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How to Bargain for the Best Possible Salary

2017-09-22  

Source: money.usnews.com

 

 

In almost every instance, you want the best possible salary when starting a new job, and your employer wants to keep your compensation as low as possible. So, how do you achieve what you are really worth?

 

In reality, salary negations often begin and end in the initial phone screening interview, when you have the least leverage and the employer has the most and you are asked, "What are your salary expectations?"

When candidates give an honest answer, it allows an employer to "shop" based on price rather than the value various candidates actually can provide, and it pressures you to give a lower number than you might press for later on in the process.

 

Up until recently, a common rejoinder has been to finesse the question by offering up your current or most recent compensation package and saying that this is a guideline but that your expectations would be somewhat different depending on differences in one job to the next.

 

Yet, this tactic is often seen to be disadvantageous to those who are the most underpaid relative to their real value, as it tends to perpetuate that state of affairs from one job to another. Accordingly, a number of states have recently enacted legislation prohibiting employers from asking about current or former salary information.

 

You might do best to press for the range the employer is willing to pay, and failing to get the interviewer to reveal it, you could suggest that you understand that the overall range employers are paying for a position is X to Y. Stress that this is what the research is showing, and not your own particular range.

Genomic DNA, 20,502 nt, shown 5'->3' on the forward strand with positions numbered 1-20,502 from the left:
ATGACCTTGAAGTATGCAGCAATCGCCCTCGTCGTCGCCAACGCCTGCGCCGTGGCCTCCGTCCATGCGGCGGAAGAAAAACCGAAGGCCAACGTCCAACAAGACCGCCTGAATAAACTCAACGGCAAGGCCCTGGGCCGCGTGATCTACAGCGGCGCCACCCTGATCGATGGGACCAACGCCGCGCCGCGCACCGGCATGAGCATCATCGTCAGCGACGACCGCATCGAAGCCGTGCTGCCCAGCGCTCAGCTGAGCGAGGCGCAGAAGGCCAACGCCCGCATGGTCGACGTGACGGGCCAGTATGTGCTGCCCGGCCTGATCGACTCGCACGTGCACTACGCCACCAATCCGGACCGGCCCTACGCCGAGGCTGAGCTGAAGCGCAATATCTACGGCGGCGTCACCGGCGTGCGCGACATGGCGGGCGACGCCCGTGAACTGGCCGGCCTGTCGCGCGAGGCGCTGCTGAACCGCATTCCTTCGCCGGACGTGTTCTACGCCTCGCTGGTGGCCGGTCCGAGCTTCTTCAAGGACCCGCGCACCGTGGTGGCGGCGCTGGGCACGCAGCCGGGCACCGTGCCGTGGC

You should do your utmost to defer providing any specific number, or even a range of what is acceptable to you until much later in the process.

 

Be Well-Armed With Information. You'll likely never really know precisely what your competition is asking for, but today's job seekers can easily obtain market information about what various jobs pay.

 

Ask Questions Rather Than Making Demands. Pounding your fist on the table and making demands isn't a great way to start a productive relationship with a new employer! It can be far more effective to bargain by asking questions and seeking information.

 

For example, if your research indicates that an employer's offer is only in the middle of the range, you might ask:

 

"I know you've had the opportunity to interview several candidates for this position, and I'm very happy to know that you think that of them all, I'll be the best fit. Could you explain how you came to offer me X rather than some other number for a salary?"

 

Without accepting, rejecting or demanding anything, you've given the employer the opportunity to share and defend their thinking, and it's quite possible they may have a good basis for that particular offer. At the same time, you will then have an opening to share your research and show them why you think their offer is lower than what one would reasonably expect.

 

Bargain for Fairness Rather Than for a Specific Salary. You'll not likely be able to get the precise information for what a particular company is likely to pay someone for doing a specific job. But that shouldn't prevent you from being able to drive a solid bargain.

 

If the offer is at the midpoint or below what others receive for the same level and kind of work in your geographic area, you have solid reason to bargain based on fairness.

 

You might say something like: "I assume that you think I'm more qualified than just the average project manager (or whatever your role will be). But the research I've conducted suggests that your offer would only be close to average for this position in this area. Might you consider revising your offer to reflect the greater value that I can provide to your company compared to my peers?"

 

You'll have the maximum leverage to bargain for a great salary after all the other candidates have been eliminated, and the employer has fallen in love with what they think you can bring to the company. And they will be hard-pressed not to accede to an argument based on fairness and research.

 

Happy hunting!

 

 

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